6. Joe says:

    apteryx on 21 May 2008 at 3:37 pm wrote “Many MDs are noted to … when there is no solid scientific evidence in favor of what they are doing …”

    I await your justification of that statement with bated breath. Not to mention the rest of your statements … Ooops, I did mention them. For example, “99% of all humans …” ? Never mind, I won’t really hold my breath. Dream on about the “Apteryx Supremacy.” Do you think Matt Damon will play your role? Maybe Rob Schneider would be more appropriate.

  7. PalMD says:

    I do so enjoy these posts. It’s very hard to explain sometimes that wishing things were different doesn’t make them so.

  8. Harriet Hall says:

    “Many MDs are noted to favor interventionism – testing, prophylaxis, “aggressive treatment” – in many different health contexts when there is no solid scientific evidence in favor of what they are doing, or even studies that definitely show outcomes are not improved.”

    Unfortunately, there’s a lot of truth to that. Science goes up against the human desire to “do something.” One of the purposes of this blog is to make people more aware of our human failings and to promote more judicious application of rigorous scientific standards. I will be writing posts about over-diagnosis and over-treatment in the near future.

  9. ellazimm says:

    Excellent post Dr Steve. I’m going to send a link to some of my friends who need it.

  10. DLC says:

    Sometimes the need to “do something” is confabulated with the desire to be seen to be doing something. This is how we get bad laws on the books. Not being a medical professional myself, I am not qualified to say much on the subject on when a given intervention is called for. However, I do know that say, when I have a low-grade fever, muscle aches, stopped up head and incipient nausea or feverish feeling, taking some tylenol and drinking plenty of liquids will more often than not be the proper course of treatment. Of course, one time in who-knows-how-many times it may be the onset of pulmonary anthrax. . . but most of the time it’s just the flu.
    On the other hand, perhaps I should get my Qi adjusted or drink down some homeopathic water. . .
    Excuse me while I go peel the tape off my feet. :-)

  11. One important distinction that is critical to make:

    The mainstream medical community is philosophically science-based / evidence-based. There is an evolving standard of care. All practitioners fall short of the ideal standard to some degree. Some are brilliant, most are competent, and some are terrible. As Harriet wrote, one of our goals is to raise the overall standard and compliance with that standard.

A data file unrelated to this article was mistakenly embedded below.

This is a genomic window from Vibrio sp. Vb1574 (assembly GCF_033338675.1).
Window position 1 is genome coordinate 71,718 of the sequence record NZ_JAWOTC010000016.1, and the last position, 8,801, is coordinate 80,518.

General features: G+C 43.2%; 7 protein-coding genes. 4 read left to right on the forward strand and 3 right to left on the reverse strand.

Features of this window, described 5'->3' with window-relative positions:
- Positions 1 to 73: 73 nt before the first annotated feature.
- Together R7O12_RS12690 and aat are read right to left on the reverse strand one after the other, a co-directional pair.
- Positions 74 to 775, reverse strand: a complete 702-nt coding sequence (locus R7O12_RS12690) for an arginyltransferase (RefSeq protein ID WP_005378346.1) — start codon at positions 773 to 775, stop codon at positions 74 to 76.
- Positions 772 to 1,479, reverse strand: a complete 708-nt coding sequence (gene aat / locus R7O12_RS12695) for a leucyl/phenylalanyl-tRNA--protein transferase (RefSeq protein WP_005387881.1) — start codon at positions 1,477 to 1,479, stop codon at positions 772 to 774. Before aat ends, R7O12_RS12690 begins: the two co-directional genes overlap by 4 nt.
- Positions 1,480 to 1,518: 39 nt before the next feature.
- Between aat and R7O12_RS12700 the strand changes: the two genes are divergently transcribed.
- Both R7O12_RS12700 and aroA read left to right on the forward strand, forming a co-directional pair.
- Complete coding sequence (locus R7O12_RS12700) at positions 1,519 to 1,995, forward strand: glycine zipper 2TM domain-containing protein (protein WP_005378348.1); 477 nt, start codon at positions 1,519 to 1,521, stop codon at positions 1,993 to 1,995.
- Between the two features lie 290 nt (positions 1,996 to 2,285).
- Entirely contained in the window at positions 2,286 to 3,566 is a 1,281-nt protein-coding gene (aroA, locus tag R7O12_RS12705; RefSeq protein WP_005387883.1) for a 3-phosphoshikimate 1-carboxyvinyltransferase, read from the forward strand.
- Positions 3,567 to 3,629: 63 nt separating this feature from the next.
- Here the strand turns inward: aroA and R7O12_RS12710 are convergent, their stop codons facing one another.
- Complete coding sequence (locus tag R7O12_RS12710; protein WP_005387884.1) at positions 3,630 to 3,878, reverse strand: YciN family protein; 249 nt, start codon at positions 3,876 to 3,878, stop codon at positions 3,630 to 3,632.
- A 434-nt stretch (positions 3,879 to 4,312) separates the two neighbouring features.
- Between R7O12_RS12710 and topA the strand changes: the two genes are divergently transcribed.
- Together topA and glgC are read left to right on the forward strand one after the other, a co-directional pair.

CAM, however, is an entirely different story. Part of the point of this article is that CAM is primarily about removing the standard of care and eliminating the scientific basis of medicine. CAM proponents want to change the institutions of medicine – they want to change the rules for their benefit.

    These are therefore two completely different problems – on the one hand falling short of the standard of care, and on the other deliberately eliminating it. Do not confuse the two.

  12. daijiyobu says:

    S.N. commented:

    “part of the point of this article is that CAM is primarily about removing the standard of care and eliminating the scientific basis of medicine.”

    I agree entirely, except I might alter the comment this way, just because this is what I observe:

    ‘CAM is about applying a scientific label to what is profoundly nonscientific.’

    In other words, CAM is essentially about ‘knowledge type fraud,’ and I’ll provide an example:

    how about labeling the supernatural spiritistic (see http://www1bpt.bridgeport.edu/pages/2411.asp ),

    and the vitalistic teleological (see http://www.bridgeport.edu/ub/nm/Six_Prithree.htm ),

    scientific (see http://www.bridgeport.edu/ub/nm/Today's_Nat.htm http://www.bridgeport.edu/pages/5254.asp?item=3388 ).

    A query: does anyone in Connecticut have any interest in an anonymous-like protest of this irrationality? (Ha!).

  13. daijiyobu says:

    Made a mistake in the previous comment post, kind of,

    UB has changed their ND Dean’s page regarding the spiritistic,

    so I refer you to this archived page,